From outside the large paned glass windows of her office, Dr. Peggy Trueblood has a perfect view of the track and field complex, and when the sun sets in the evening, the Central Valley skies come alive with color. Just four years ago, that building did not even exist. Now in its fourth year, Trueblood will stare out into the Central Valley horizon for the last time as faculty and chair in the Department of Physical Therapy.
Her next adventure will bring her to Pacific Northwest University of Health Sciences in Yakima, Wa. There, she will serve as founding program director of the new Doctor of Physical Therapy program.
Although she is leaving the Valley behind, a piece of her will always remain here – and her bulldog pride flows deeper than ever.
“I will miss the people,” Trueblood said. “I have had such a fulfilling career here at Fresno State with so many colleagues and friends that I will always treasure. And I will miss the campus. I’ve watched it become such a beautiful place. So much has changed around here. The library wasn’t completed. We were in the San Ramon building and now we’re in this building. That’s the kind of things that makes you enjoy your job. You see progress for the good.”
Her seasoned time at the University began in 1994 as faculty teaching in the area of neuroanatomy, neurophysiology and research methods, among others. Ten years later, Trueblood became chair of the department and its program, which has consistently been ranked among the best in the state for its quality and affordability.
Trueblood says her time teaching remains her most favorite and cherished memories while on campus. To date, she keeps in touch with the hundreds of students that she’s encountered, taught or mentored throughout the years.
“I loved teaching in the classroom and interacting with the students, who were always just so appreciative of the knowledge they were gaining,” Trueblood said.
In 2015, when the then-new Physical Therapy and Intercollegiate Athletics building opened on the northwest side of campus, a new era for the Physical Therapy department opened up. Equipped with state-of-the-art lab space and conference rooms, the completion of the building was a long time in the making for Trueblood, who worked closely with administrators to make the department’s vision come to life.
“The administrators really cared about what our department wanted for space and really listened to our ideas,” Trueblood said. “It was great to be in on the planning stage and then watch it become reality!”
The space is now equipped to prepare the next generation of physical therapists. For the department, having lab space and classrooms in the same building has set the program apart from others throughout the state.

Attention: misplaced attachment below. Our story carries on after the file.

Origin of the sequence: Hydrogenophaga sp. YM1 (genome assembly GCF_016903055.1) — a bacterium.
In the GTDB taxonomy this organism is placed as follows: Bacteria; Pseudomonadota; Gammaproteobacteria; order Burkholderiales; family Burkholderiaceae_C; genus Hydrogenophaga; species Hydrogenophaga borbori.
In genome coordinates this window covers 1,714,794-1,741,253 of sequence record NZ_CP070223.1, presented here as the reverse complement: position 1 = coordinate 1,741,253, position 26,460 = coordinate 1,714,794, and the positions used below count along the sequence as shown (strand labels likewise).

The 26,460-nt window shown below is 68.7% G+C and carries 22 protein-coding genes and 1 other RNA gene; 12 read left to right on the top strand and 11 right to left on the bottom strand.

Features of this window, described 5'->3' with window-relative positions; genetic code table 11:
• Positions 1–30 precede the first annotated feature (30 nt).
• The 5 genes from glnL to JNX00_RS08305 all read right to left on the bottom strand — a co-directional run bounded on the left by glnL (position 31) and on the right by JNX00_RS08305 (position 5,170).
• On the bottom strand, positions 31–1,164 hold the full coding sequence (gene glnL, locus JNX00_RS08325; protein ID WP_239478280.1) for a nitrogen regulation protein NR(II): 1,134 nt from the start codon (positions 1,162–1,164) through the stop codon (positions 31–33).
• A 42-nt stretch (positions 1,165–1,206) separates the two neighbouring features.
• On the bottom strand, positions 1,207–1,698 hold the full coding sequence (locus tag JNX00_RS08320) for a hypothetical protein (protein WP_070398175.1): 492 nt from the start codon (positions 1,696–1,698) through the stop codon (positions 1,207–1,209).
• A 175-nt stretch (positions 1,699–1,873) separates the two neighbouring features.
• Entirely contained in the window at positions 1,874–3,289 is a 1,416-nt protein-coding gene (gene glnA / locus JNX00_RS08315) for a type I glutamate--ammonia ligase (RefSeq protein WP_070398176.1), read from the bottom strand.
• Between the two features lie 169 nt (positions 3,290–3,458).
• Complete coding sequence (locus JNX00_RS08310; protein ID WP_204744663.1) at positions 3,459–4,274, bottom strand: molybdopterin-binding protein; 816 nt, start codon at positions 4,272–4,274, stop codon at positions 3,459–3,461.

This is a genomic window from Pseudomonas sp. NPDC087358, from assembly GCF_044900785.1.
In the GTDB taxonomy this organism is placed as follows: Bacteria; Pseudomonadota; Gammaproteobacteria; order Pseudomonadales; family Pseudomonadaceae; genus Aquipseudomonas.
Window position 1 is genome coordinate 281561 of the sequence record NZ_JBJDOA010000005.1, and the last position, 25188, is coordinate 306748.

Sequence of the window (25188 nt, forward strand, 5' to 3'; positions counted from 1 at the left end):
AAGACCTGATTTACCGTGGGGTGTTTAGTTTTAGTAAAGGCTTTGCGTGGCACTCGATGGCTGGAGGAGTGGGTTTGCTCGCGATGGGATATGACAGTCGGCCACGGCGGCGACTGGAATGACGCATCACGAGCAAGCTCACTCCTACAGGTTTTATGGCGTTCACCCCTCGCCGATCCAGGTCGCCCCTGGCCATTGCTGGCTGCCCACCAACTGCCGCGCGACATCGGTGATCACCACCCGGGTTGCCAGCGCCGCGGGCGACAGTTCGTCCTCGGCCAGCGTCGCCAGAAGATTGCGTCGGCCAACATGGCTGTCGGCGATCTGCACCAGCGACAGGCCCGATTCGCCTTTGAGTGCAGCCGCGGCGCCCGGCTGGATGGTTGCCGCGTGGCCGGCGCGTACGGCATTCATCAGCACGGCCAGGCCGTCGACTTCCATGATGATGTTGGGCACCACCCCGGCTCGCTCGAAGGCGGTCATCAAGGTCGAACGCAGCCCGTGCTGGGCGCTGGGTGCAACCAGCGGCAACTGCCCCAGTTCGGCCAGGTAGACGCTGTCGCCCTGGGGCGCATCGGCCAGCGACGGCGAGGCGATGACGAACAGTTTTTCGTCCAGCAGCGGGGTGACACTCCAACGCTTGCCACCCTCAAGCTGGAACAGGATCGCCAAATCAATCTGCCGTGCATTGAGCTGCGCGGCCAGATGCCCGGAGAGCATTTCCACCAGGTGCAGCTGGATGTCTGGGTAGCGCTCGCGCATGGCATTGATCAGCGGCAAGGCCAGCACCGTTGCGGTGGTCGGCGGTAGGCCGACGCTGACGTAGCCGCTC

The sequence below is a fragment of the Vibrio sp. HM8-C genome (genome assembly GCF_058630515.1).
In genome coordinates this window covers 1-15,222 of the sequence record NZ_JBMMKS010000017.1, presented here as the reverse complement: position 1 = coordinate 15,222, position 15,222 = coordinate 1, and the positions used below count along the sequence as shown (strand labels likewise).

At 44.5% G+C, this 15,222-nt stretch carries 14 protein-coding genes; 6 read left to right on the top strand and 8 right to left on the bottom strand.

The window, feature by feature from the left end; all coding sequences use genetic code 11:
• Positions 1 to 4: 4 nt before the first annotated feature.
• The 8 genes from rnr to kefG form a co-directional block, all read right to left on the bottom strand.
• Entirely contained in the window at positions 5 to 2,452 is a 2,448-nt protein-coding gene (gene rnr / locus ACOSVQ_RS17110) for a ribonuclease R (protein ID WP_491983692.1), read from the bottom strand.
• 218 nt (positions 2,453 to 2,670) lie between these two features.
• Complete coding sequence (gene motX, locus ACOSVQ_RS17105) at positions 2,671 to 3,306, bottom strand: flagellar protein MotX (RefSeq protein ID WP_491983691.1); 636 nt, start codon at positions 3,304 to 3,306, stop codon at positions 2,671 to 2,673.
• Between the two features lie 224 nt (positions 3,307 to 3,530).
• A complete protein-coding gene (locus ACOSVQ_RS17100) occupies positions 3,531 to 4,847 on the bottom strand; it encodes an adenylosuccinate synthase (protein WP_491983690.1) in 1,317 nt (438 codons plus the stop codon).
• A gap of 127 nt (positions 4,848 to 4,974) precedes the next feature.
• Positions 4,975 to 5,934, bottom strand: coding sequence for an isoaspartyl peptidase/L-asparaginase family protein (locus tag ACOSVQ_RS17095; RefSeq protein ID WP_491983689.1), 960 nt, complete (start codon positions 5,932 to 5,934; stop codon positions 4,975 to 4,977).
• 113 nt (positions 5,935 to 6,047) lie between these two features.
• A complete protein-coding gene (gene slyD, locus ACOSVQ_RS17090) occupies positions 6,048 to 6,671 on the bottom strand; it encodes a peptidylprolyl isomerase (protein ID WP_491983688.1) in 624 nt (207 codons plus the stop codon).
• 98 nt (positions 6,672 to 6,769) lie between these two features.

Trueblood was around when the physical therapy program phased out its master’s program and was at the helm when it transitioned into an independent Doctor of Physical Therapy program in 2012 and achieved accreditation. The very first class of the doctorate program graduated in May 2015 – just a few months before the doors to the new Physical Therapy and Intercollegiate Athletics building officially opened its doors the following September.
As a practicing physical therapist herself, Trueblood knows the value a doctoral program will have on not just students, but the valley as a whole.
While on campus Trueblood remained an active member of the campus, joining many committees over the years from graduate committees to University budget committees to search committees to heading up the Chairs Council.
But among her proudest accomplishments at Fresno State is developing the Senior Awareness Fall Education (SAFE) Central Valley Program, which has helped countless older adults since it was created in 2005 through a grant from the California Wellness Foundation. It remains one of the few programs in the Valley that helps older adults improve their balance.
Truebloood also helped develop the Gait, Balance and Mobility Research and Education Center on campus in an effort to provide more hands-on clinical experience for students.
“I wanted them to be exposed to patients with neurological impairments, so they could ultimately learn better,” Trueblood said.
Proceeding Trueblood as chair is Dr. Jenna Sawdon-Bea. Trueblood said Sawdon-Bea doesn’t need a whole lot of guidance, but one piece of advice she would give her is to simply “Do what you love.”
That’s something Trueblood will continue to do as she says goodbye to the Central Valley and heads north.
To learn more about the Physical Therapy program at Fresno, visit their website.